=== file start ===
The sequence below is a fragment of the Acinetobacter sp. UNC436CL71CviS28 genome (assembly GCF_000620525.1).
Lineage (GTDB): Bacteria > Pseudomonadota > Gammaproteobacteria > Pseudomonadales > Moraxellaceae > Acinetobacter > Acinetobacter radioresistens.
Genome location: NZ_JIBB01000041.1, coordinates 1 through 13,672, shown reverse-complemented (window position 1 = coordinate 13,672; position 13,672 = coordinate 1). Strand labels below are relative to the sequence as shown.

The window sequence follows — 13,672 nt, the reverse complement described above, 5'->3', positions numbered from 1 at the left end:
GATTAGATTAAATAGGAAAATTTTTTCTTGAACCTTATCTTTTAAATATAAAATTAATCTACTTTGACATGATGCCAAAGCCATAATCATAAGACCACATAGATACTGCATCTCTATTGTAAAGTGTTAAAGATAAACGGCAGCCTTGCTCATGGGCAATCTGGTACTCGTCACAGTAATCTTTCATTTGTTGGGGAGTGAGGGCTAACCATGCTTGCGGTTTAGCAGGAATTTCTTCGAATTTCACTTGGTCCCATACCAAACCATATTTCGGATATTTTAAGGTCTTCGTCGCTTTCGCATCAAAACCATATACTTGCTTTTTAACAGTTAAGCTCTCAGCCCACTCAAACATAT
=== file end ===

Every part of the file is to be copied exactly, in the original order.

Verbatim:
The sequence below is a fragment of the Acinetobacter sp. UNC436CL71CviS28 genome (assembly GCF_000620525.1).
Lineage (GTDB): Bacteria > Pseudomonadota > Gammaproteobacteria > Pseudomonadales > Moraxellaceae > Acinetobacter > Acinetobacter radioresistens.
Genome location: NZ_JIBB01000041.1, coordinates 1 through 13,672, shown reverse-complemented (window position 1 = coordinate 13,672; position 13,672 = coordinate 1). Strand labels below are relative to the sequence as shown.

The window sequence follows — 13,672 nt, the reverse complement described above, 5'->3', positions numbered from 1 at the left end:
GATTAGATTAAATAGGAAAATTTTTTCTTGAACCTTATCTTTTAAATATAAAATTAATCTACTTTGACATGATGCCAAAGCCATAATCATAAGACCACATAGATACTGCATCTCTATTGTAAAGTGTTAAAGATAAACGGCAGCCTTGCTCATGGGCAATCTGGTACTCGTCACAGTAATCTTTCATTTGTTGGGGAGTGAGGGCTAACCATGCTTGCGGTTTAGCAGGAATTTCTTCGAATTTCACTTGGTCCCATACCAAACCATATTTCGGATATTTTAAGGTCTTCGTCGCTTTCGCATCAAAACCATATACTTGCTTTTTAACAGTTAAGCTCTCAGCCCACTCAAACATAT